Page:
By Jim Killebrew
Send a link to a friend
[December 03, 2013]
quick look toward Washington, D.C., highlights a contentious group in
the administration and Congress. Disagreement swells like the
blustery front of blizzard clouds threatening to dump chaos on the
heads of citizens unprepared with a scraper, let alone a shovel.
Elected leaders have staked out their positions on fiscal issues
that are described in analogous terms that have those being
represented "pushed over a cliff" to their eventual demise. There's
implementation of health care plans that promise fees, taxes and
fines that overshadow the individual member of "we the people" to
nothing more than the comforts that can be found in debtors' prison.
There's the promise of raising individual taxes, beginning at Wall Street but
spilling over to Main Street in every city, town, village and hamlet
in America. They talk bipartisanship but implement ethnocentric
selfishness, with the president adding a bit of class warfare.
From the vantage point of our own little
town, as we look toward
the East Coast and the capital city of D.C., there seems not to be a
very good attitude toward accomplishment for the greater good
through bipartisanship. It seems the new normal is more autocratic
rule, resulting in adversarial relationships. Perhaps it is OK if
you are comfortable working and living in that climate; but the end
result is loss.
Look at our own one-party rule in Illinois. Are
people not fighting to save insurance, pensions, prisons and jobs?
Are we not experiencing tax raise after tax raise, and yet continuing
to witness greater spending rates than ever before? Illinois has
been successful in eliminating the opposition party; are we happier
now, finally obtaining the one-party rule?
One wonders how it could
be any different. We look to our leaders and admit they have
ascended to those lofty positions by climbing the ladder from the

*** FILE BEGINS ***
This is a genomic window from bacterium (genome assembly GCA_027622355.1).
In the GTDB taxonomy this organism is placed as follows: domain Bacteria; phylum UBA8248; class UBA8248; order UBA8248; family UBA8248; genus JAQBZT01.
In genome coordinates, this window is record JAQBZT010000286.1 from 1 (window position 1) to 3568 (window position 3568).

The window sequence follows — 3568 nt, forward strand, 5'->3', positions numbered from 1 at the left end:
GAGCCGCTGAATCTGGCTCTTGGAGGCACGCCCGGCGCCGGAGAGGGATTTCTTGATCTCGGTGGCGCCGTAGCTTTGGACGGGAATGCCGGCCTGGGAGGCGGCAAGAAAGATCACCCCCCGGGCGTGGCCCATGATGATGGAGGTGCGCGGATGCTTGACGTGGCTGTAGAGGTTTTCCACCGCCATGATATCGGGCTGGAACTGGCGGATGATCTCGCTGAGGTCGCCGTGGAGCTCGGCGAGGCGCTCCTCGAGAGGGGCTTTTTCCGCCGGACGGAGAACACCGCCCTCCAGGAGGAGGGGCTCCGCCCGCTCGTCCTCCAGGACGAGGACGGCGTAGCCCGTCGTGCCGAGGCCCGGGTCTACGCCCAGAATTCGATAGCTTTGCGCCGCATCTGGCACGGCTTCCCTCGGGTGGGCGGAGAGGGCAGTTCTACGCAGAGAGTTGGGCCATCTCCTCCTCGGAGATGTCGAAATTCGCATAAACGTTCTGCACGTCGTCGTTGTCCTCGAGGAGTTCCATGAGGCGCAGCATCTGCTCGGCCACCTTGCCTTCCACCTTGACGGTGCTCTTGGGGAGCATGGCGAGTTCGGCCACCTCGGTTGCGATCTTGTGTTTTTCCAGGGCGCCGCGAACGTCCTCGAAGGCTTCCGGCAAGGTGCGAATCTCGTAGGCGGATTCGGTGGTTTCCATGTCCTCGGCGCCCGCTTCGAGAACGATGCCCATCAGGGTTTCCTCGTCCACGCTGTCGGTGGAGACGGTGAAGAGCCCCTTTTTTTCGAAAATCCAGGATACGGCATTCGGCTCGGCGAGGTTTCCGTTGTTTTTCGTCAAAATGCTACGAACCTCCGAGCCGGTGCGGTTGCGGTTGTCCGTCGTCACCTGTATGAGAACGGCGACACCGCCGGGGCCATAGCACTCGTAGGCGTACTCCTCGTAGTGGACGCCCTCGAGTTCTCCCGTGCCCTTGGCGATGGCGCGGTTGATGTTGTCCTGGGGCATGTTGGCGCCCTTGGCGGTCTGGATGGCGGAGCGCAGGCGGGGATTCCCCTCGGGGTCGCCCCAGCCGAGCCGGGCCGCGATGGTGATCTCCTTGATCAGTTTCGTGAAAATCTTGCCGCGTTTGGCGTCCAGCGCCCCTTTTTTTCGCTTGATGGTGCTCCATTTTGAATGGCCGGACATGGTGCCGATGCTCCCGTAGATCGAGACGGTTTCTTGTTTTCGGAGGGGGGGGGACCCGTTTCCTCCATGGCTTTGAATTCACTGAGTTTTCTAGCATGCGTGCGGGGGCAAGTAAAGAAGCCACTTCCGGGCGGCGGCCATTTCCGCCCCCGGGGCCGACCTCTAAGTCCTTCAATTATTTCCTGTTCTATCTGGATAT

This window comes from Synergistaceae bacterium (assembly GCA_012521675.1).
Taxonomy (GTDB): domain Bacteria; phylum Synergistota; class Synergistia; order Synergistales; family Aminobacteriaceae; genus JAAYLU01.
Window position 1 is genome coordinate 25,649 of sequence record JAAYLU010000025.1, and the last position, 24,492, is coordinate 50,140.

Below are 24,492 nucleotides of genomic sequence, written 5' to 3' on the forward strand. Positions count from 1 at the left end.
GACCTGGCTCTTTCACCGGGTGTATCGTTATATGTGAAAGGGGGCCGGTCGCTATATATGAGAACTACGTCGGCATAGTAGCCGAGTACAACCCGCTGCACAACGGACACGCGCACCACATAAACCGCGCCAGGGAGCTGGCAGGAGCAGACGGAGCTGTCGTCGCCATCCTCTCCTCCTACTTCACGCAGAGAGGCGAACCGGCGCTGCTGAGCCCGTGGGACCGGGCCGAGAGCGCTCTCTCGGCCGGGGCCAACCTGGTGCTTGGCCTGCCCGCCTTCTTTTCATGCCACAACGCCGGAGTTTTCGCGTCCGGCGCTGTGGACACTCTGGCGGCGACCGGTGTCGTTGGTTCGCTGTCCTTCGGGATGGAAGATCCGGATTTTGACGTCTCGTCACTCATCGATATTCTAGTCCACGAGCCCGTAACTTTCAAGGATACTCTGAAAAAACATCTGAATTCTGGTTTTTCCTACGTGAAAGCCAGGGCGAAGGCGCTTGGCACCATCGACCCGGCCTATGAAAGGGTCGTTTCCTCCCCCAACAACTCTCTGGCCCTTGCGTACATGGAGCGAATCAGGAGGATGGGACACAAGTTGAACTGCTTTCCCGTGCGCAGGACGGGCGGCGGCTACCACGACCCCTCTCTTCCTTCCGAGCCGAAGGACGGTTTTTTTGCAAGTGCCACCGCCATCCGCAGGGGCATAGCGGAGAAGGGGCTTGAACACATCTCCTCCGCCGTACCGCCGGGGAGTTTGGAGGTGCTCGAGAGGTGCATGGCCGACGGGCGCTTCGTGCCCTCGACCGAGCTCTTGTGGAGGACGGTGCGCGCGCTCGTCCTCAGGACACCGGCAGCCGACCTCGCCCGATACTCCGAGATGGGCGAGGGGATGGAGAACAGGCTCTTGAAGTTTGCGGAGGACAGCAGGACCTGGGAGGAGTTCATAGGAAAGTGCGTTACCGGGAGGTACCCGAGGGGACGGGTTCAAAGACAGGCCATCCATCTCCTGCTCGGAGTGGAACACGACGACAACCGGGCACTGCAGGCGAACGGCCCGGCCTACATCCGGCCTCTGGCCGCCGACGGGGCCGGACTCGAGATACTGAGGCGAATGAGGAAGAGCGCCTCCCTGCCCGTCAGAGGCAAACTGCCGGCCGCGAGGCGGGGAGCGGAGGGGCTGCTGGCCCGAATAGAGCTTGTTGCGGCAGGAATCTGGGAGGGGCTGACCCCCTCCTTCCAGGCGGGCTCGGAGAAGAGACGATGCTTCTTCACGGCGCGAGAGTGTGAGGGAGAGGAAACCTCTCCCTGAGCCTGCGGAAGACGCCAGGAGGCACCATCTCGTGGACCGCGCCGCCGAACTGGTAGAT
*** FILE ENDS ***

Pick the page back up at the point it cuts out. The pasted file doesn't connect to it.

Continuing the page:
rank and file of society to sit as the "officials" to rule over the
It seems less than amazing to me that the people in the world
today, especially the Western world, are so filled with
self-centeredness. Almost every day there are stories of people who
do things mean or unsightly to others because of their own feeling
of privilege and belief in their own superiority. These narcissistic
personalities are crafting their lives on the backs of others whom they feel are unimportant and undeserving, maneuvering events
and situations toward themselves just so they can feel important.
[to top of second column]
It is almost like leaders have become a society of antisocial
personalities who are predisposed to destroy those around them just so
they can see themselves in the mirror one more time. It is there in
business, government, industry, communities, families and of course,
individuals. It is more than fierce competition that drives them to
undercut those around them. It has become a natural lifestyle of
many who see themselves as "number one" and require the worship of
others. When that self-aggrandized worship is denied, the person
presses even more fiercely to claw their way to the top of the heap.
It leads to some feeling exhilarated in achieving their goal to dump
as many as possible from humanity onto the garbage pile of human
misery. When that gathering of narcissistic souls have landed on the
top of the heap, they tend to establish rules and laws for others,
but exempting themselves; collecting revenue from others, but
spending from the public trough for their own advantage.
Some have thrown in the towel in disgust, wondering if any answer
lies beyond the horizon that brings an end to the doomsday scenario
we have been listening to from our leaders the past few weeks.
think there is an answer. It is men and women who have been
entrusted with a responsibility to do the right thing, setting aside
their personal preferences and having enough integrity to work
together for the common good for those they are representing.
I think there have been many times in the history of our country
when men and women of integrity have set aside personal preferences
to compromise, not on principle, but on creating the best merits of
an issue in favor of serving the best interest of the greater good.
Different philosophies have started as adversarial, but honorable,
perceptive people were able to set aside their different personal
perspectives of party affiliation to work in a bipartisan manner to
accomplish a greater task for the benefit of those whom they have
supported. Do we dare expect anything less from those who are now in
I think some have looked too long for political identification and
have lost sight of the real ingredient that is the character of a
person: that is, their values, honesty and integrity, irrespective of
their political affiliation.
[By JIM KILLEBREW]
Click here to respond to the editor about this